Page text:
Time’s Up Tech

Sarah Saska has a feminist fix for tech’s gaping gender hole—and it can help us build a better future.

Dr. Sarah Saska at the #movethedial Global Summit in 2019 (Photo by Photagonist.ca)

There’s a new form of domestic abuse, and so-called “smart” home devices are the weapons.

And, yes, women are more likely to be affected by this perverse use of technology. Here’s how it works: An abuser can lock a victim into her own home using web-enabled locks, and monitor her every move via video security systems. An abuser can expose a victim to extreme heat or cold by remotely controlling a smart thermostat, or wake her up in the middle of the night by blasting music with a remote control.

Smart home abuse is just one way in which technology is disproportionately harmful to women. A few others: Machine learning algorithms can reinforce gender biases inherent in the datasets used to train them, so recruiting tools for tech workers can be biased against women. Crash dummies are based on male bodies, so car safety tests don’t account for female anatomy. Voice recognition software is more likely to understand a male voice. Mapping apps can provide the fastest route to any destination, though not the safest one. And tech gadgets at our service often have female voices, reinforcing gender power imbalances.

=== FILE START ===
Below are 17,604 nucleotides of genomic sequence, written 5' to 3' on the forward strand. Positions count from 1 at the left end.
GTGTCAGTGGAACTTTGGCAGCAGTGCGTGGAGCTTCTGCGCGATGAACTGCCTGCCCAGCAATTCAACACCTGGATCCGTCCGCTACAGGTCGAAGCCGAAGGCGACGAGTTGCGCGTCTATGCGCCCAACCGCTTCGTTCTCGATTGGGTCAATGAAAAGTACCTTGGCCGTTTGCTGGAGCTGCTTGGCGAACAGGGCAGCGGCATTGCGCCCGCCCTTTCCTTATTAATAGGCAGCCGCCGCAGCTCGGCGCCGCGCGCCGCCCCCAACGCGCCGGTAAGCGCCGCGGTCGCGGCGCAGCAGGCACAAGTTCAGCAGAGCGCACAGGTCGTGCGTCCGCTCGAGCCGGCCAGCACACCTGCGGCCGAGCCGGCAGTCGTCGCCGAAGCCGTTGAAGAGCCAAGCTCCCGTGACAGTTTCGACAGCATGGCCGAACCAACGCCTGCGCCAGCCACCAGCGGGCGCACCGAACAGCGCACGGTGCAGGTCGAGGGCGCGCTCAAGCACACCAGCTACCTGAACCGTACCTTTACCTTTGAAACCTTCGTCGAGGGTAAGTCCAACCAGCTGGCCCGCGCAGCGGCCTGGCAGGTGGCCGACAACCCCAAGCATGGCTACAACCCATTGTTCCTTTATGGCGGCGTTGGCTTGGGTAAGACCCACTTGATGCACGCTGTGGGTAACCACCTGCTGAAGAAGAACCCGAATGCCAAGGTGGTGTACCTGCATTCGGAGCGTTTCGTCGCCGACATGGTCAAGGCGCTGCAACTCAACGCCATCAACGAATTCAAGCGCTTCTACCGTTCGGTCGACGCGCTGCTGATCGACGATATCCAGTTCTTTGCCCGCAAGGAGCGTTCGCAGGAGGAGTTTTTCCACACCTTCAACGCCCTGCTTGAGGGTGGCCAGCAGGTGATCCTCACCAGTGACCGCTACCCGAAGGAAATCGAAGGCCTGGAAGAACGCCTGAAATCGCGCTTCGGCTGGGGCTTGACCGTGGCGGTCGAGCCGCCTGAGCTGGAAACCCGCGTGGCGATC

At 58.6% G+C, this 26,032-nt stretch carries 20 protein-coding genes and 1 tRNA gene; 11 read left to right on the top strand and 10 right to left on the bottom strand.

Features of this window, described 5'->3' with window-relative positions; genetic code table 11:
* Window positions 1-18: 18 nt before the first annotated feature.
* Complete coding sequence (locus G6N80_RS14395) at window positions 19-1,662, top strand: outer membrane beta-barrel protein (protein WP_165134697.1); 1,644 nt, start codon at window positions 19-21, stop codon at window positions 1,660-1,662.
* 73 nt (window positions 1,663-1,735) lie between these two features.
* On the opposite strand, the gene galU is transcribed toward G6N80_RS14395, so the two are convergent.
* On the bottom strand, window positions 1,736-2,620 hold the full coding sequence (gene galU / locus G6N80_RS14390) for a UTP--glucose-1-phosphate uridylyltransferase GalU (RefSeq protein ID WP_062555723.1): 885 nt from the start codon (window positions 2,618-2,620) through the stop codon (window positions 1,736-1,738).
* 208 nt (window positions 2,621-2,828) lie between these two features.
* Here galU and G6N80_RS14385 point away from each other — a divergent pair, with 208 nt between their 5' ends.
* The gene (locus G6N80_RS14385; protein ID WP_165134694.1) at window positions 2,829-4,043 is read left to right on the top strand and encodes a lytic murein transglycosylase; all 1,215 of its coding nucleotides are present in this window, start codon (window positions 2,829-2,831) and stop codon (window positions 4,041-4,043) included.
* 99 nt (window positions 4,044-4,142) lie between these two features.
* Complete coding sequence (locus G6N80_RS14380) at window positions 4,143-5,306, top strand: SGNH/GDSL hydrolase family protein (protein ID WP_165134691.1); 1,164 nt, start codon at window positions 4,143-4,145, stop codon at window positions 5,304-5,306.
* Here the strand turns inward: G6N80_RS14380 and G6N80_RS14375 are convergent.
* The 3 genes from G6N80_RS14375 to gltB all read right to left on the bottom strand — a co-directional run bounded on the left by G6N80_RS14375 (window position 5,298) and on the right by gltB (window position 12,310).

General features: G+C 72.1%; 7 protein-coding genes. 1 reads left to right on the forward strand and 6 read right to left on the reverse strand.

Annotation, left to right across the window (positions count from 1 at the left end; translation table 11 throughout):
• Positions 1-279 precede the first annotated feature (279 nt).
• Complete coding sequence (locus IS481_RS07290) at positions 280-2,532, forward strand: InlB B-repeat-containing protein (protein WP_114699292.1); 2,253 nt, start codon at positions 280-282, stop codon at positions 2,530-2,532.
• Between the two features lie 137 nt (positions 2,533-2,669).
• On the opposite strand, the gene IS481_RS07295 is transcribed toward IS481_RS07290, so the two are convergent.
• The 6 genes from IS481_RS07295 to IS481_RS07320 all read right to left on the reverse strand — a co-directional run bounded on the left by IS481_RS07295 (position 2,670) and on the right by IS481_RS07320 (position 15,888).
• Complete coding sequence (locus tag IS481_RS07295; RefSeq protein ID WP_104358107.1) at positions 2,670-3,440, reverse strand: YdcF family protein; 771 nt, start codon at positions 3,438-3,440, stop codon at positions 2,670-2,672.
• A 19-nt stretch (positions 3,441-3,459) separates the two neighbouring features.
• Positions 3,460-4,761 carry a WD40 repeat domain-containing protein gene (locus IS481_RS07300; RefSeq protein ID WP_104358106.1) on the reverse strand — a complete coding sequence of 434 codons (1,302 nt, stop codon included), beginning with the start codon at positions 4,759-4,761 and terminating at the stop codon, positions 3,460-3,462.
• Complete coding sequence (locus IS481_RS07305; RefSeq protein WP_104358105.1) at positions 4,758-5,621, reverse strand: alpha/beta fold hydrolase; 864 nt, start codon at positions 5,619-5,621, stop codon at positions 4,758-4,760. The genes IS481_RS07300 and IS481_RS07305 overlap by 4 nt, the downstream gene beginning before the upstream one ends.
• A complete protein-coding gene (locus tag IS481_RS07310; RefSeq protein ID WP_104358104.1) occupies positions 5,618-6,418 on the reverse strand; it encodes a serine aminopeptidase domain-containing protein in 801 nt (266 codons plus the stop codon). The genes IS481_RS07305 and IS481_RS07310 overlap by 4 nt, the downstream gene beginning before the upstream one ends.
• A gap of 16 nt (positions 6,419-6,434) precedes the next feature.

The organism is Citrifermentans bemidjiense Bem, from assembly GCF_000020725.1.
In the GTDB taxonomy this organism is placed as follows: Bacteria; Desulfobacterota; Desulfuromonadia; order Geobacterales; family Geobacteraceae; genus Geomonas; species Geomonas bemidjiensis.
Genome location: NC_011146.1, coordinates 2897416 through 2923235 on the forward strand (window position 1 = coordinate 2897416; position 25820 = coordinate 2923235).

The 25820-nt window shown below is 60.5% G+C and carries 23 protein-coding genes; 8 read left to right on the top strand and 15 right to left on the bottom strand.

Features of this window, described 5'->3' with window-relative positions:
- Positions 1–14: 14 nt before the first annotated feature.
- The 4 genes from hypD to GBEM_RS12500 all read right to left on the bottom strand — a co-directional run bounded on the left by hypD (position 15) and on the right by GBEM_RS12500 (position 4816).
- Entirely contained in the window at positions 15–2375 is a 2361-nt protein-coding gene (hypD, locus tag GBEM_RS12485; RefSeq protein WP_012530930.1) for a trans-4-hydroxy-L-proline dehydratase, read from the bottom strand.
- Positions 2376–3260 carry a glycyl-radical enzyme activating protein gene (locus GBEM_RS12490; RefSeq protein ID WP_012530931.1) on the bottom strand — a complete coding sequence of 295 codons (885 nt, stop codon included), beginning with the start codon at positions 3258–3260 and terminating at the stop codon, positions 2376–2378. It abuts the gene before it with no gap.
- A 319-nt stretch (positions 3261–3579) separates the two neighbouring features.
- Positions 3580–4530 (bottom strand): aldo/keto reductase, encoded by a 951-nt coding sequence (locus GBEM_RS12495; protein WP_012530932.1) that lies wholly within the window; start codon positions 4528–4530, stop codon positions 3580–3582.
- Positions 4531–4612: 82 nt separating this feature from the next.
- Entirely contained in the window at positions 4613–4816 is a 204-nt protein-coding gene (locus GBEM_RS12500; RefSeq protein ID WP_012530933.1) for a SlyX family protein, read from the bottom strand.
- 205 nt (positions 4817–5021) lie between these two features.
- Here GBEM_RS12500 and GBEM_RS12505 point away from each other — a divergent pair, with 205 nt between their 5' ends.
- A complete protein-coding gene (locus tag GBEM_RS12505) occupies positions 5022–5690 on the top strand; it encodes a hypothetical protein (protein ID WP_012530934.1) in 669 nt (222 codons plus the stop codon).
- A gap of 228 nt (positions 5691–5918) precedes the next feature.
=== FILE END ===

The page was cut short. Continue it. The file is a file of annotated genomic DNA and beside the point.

Tech’s dark side arises from who designs and builds it—and who’s excluded from the process. When diverse voices are shut out, so too are diverse ideas, perspectives, and values.

According to a 2019 report by Women in Communications and Technology, men in technology outnumber women by a ratio of four to one. Women who manage to break into the sector wield significantly less power. They earn less than their male counterparts and are less likely to be promoted to leadership positions. Little wonder they’re more likely to flee the industry.

The need to include diverse voices in the innovation process propelled Sarah Saska to found Feminuity, a consulting firm that helps tech companies become more diverse and inclusive. Though her firm’s name blends the words “feminism” and “ingenuity,” Saska wants to do more than just get more women hired at tech workplaces.

From left: Dr. Sarah Saska, Danica Nelson, Leen Li, David Yee, Aziz Garuba, and Shavonne Hasfal-McIntosh at a Leadership in Technology panel discussion in 2019.

Feminuity’s version of feminism is decidedly intersectional. When clients come to Saska saying, “We need to hire more women,” the 30-something entrepreneur takes the conversation deeper. “The goal of 50 percent representation of women in any space is not only shortsighted but also wildly essentialist. You could end up hiring only white, cisgender, heterosexual, able-bodied, resourced women. It’s such a limited frame, and we’ll be no further ahead.”

Rather, an intersectional approach takes into account people’s overlapping identities and experiences. For example, black women, disabled women, gender non-conforming people, and women who care for children and elders may face specific obstacles to employment and promotion. Until a company removes those barriers, it will not achieve equity.